At this point in Matthew’s narrative, this is now the second time Jesus has confronted the Pharisees on this same question – they do not get what Jesus means, that God has said He desires mercy above sacrifice. See: 9:13.
The point of the sacrifices was never the sacrifices themselves, but the mercy they were intended to point to. God doesn’t delight in the practice – He delights in what the practice is meant to display – that there is a sacrifice, an atonement for sin – a blood atonement – the blood of the Lamb of God.
This is what Jesus means when He says something greater than the Temple had arrived.
The Temple could only function as a temporary edifice to spotlight the types and shadows. It could support the priesthood, the sacrifices, the table of shewbread, the lampstand and the holy of holies with the Ark. But it was not the substance.
Christ is the substance.
And the problem with the Pharisees at that point, is the very same one with all man-made religion: It fails to recognize the authentic that the types and shadows point to. They were not recognizing Jesus as the fulfillment of all these things.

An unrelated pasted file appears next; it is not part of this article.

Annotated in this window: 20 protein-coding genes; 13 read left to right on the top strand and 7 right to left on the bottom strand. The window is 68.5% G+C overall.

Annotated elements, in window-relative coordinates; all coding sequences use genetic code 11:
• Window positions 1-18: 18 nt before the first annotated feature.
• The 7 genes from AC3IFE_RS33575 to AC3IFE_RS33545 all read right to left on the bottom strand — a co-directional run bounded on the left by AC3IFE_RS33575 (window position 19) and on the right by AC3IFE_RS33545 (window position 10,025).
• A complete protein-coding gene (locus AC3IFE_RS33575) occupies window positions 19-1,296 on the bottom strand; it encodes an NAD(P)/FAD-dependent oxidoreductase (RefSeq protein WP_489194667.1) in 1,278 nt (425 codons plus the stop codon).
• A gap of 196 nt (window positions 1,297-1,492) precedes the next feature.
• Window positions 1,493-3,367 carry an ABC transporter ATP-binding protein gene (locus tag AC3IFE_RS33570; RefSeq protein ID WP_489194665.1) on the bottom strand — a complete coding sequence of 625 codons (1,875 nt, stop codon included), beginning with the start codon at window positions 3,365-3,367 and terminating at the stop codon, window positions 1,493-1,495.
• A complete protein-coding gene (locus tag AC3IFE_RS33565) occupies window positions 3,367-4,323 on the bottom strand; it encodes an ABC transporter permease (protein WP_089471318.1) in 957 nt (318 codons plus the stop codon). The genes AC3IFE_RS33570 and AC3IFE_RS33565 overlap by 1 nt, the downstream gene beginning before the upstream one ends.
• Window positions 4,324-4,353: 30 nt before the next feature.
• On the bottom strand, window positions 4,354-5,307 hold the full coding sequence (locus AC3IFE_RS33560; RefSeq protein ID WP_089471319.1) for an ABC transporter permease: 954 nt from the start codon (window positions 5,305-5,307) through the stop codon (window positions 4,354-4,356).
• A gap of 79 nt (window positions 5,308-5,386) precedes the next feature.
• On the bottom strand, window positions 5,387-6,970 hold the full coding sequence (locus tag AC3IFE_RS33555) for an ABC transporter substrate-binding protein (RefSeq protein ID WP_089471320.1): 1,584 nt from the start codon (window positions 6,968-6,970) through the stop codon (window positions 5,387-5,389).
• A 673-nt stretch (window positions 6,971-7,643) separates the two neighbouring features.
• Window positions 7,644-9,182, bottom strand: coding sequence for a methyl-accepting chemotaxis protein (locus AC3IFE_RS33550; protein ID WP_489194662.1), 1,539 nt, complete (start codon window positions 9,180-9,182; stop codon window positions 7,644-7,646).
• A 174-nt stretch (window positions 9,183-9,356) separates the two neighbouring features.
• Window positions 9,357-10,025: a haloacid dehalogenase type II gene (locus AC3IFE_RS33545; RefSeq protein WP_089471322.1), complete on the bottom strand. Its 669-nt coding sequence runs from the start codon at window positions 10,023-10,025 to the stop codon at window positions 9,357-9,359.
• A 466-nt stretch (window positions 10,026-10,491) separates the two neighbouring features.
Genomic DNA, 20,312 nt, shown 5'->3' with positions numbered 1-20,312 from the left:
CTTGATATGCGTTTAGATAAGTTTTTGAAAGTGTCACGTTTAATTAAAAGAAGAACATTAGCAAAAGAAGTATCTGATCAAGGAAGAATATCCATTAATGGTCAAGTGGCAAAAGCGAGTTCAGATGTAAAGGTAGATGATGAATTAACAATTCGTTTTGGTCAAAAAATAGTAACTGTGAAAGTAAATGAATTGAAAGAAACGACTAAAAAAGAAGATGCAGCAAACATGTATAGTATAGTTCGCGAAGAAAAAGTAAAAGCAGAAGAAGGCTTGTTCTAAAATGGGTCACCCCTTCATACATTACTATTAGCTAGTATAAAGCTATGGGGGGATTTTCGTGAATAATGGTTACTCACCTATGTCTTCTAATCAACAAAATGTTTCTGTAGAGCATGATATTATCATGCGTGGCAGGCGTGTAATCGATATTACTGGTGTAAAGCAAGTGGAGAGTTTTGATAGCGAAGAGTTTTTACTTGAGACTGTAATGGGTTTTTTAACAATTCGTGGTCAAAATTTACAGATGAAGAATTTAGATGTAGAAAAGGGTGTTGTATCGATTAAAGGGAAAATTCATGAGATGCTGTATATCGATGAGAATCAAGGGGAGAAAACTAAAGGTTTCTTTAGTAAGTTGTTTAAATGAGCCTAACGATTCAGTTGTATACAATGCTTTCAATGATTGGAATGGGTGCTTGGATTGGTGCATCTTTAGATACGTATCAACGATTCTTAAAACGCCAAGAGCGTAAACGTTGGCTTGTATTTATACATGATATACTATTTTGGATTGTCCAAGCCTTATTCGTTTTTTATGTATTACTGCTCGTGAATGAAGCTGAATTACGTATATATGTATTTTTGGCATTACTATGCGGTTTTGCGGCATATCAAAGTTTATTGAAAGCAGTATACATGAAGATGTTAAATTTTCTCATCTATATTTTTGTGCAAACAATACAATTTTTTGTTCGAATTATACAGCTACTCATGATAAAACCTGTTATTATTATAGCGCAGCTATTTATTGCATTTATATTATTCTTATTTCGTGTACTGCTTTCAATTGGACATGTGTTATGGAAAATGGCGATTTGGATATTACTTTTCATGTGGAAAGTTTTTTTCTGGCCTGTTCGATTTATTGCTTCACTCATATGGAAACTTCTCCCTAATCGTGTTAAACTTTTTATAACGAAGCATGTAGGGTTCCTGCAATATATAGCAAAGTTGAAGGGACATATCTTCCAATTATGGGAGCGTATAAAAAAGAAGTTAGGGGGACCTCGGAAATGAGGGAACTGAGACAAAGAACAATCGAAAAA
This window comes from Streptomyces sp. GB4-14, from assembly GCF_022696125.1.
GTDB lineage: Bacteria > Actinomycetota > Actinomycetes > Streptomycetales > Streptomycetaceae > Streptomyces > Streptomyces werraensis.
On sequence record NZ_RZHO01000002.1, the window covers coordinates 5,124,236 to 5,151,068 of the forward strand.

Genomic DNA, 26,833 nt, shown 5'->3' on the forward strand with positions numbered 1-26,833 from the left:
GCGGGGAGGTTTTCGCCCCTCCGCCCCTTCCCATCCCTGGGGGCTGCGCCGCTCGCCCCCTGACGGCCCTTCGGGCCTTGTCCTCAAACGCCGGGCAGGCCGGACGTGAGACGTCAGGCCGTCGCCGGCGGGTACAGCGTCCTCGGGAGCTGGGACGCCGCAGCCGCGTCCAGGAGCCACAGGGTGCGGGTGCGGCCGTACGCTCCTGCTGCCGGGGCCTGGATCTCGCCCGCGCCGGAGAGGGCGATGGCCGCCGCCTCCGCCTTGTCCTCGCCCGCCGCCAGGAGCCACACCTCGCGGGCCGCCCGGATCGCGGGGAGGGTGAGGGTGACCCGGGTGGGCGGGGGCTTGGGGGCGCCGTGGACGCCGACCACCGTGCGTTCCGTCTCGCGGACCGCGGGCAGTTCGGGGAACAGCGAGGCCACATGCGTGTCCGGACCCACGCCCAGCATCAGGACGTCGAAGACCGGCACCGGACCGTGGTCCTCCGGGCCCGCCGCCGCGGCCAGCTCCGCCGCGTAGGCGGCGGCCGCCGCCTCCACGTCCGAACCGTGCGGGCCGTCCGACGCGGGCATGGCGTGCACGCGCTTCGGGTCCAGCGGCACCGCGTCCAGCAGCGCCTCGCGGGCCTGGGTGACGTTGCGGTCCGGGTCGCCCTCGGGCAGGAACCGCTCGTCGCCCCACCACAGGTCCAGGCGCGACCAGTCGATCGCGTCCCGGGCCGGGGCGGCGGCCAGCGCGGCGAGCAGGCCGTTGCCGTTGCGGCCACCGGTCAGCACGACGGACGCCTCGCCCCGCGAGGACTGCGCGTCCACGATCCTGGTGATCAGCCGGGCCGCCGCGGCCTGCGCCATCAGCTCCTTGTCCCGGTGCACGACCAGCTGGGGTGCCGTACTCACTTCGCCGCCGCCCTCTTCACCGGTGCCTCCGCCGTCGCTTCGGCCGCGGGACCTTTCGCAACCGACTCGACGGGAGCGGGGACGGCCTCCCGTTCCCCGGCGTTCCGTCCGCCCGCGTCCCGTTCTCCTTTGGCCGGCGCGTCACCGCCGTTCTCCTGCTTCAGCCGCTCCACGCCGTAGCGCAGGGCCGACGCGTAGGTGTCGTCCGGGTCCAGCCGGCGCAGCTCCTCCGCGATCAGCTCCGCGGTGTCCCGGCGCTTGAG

And many is the religionist today who does the very same thing, even in the name of Christianity. Putting emphasis upon rites, rituals and law-keeping – rather than on the substitutionary death of Christ on the Cross as that to which all of these other things can only point. Keeping them in and of themselves, no matter how scrupulously – has no value at all.
He alone, is Heaven’s treasure and the provision for our sin.
Just as on the Mount of Transfiguration, standing with Moses (the “law-giver”) and Elijah (as representative of the prophets) – the Father says: This is my beloved Son – LISTEN TO HM! For if we fail to see Him as the terminal point, we will always misunderstand and misapply the Law and the Prophets as ends in themselves.
Listen to Him.
What a wonderful Savior!
Oh, how the book of Hebrews takes us from shadows to reality. Jesus the fulfillment of all the shadows (the reality).